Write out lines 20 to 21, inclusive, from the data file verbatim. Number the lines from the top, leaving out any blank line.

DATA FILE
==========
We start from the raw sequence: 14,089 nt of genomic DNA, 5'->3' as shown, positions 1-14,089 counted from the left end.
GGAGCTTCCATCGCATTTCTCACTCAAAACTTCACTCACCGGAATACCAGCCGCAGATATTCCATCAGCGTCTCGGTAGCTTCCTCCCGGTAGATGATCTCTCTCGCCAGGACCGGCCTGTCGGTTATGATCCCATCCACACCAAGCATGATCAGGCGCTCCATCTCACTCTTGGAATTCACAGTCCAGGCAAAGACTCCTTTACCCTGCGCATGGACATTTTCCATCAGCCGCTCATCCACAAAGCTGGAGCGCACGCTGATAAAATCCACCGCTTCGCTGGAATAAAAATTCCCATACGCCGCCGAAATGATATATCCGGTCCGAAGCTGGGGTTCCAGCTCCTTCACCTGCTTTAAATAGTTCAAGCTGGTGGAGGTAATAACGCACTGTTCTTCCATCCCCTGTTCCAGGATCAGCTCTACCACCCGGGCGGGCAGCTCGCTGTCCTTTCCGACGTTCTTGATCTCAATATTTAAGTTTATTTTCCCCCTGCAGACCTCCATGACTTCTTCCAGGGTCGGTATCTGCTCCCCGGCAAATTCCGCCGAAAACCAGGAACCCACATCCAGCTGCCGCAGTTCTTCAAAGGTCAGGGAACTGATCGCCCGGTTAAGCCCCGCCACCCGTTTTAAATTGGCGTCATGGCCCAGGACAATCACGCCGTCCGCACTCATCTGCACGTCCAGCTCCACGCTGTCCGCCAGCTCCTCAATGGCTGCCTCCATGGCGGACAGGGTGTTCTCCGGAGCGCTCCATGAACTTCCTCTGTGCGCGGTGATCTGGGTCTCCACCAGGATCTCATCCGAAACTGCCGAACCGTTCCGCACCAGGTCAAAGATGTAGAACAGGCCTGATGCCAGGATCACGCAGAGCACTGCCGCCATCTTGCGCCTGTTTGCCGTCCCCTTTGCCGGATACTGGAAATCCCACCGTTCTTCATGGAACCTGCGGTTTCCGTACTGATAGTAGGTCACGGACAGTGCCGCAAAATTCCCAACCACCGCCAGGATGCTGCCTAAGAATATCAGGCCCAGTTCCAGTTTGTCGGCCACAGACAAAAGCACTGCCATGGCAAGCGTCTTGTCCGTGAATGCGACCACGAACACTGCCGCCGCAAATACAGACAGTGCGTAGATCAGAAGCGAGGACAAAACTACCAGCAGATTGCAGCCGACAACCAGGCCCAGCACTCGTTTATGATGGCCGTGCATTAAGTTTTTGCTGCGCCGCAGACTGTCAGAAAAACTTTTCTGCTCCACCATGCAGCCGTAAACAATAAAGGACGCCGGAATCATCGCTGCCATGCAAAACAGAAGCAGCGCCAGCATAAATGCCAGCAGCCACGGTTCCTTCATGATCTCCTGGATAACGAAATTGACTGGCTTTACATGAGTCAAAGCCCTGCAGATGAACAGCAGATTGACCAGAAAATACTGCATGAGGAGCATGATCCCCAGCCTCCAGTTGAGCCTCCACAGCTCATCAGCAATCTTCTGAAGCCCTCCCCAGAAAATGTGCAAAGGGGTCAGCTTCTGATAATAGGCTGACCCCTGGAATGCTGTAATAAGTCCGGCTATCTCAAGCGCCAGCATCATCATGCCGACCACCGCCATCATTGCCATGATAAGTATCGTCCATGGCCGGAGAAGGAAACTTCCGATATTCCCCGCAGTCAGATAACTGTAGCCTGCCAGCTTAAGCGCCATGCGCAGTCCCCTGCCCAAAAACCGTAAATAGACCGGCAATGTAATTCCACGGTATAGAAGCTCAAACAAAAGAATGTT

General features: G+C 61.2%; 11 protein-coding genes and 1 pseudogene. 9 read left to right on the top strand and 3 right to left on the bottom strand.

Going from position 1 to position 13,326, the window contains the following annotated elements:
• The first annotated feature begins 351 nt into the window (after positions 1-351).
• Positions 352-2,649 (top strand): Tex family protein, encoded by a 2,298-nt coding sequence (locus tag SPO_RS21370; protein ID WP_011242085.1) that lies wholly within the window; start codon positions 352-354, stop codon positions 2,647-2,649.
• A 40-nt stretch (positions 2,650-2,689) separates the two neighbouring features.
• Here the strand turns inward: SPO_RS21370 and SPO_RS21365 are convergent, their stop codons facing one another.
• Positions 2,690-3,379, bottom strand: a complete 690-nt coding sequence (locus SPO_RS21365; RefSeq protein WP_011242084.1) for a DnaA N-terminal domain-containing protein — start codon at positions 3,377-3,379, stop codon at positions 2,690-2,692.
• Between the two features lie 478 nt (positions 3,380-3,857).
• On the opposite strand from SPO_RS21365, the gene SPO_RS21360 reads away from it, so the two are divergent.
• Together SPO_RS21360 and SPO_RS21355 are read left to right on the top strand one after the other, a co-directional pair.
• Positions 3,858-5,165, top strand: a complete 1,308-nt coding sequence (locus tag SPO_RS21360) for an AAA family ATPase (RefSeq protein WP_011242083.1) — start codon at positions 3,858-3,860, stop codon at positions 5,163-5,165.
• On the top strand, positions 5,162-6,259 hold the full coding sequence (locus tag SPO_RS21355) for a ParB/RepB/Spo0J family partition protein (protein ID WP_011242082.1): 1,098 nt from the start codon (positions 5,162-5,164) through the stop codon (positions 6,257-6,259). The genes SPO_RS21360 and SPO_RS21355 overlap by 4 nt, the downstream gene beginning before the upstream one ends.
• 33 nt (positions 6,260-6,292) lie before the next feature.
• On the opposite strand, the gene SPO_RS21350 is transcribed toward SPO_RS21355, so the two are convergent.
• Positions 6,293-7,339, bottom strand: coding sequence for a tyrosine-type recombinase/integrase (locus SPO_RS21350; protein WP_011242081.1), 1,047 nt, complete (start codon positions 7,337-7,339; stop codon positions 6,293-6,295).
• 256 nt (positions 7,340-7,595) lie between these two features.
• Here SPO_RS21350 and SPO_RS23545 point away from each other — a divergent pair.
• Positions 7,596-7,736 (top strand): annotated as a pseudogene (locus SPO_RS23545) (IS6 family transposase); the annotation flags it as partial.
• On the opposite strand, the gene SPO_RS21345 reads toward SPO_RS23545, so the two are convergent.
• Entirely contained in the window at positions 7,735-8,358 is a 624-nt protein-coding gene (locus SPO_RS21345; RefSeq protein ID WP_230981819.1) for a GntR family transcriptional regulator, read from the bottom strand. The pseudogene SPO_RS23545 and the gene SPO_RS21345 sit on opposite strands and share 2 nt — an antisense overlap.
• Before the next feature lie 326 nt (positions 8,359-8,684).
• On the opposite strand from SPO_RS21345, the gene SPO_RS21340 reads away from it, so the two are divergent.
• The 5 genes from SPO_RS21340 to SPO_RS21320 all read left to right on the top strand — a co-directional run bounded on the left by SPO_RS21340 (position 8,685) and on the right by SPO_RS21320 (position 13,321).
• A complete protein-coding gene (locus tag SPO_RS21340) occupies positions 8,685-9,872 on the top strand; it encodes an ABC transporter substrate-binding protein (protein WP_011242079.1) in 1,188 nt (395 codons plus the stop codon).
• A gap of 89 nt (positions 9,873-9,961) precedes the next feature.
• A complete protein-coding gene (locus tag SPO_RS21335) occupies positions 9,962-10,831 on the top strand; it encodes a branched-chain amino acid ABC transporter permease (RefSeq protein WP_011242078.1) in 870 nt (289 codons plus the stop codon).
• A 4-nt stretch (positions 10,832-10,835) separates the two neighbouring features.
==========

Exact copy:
• Positions 7,596-7,736 (top strand): annotated as a pseudogene (locus SPO_RS23545) (IS6 family transposase); the annotation flags it as partial.
• On the opposite strand, the gene SPO_RS21345 reads toward SPO_RS23545, so the two are convergent.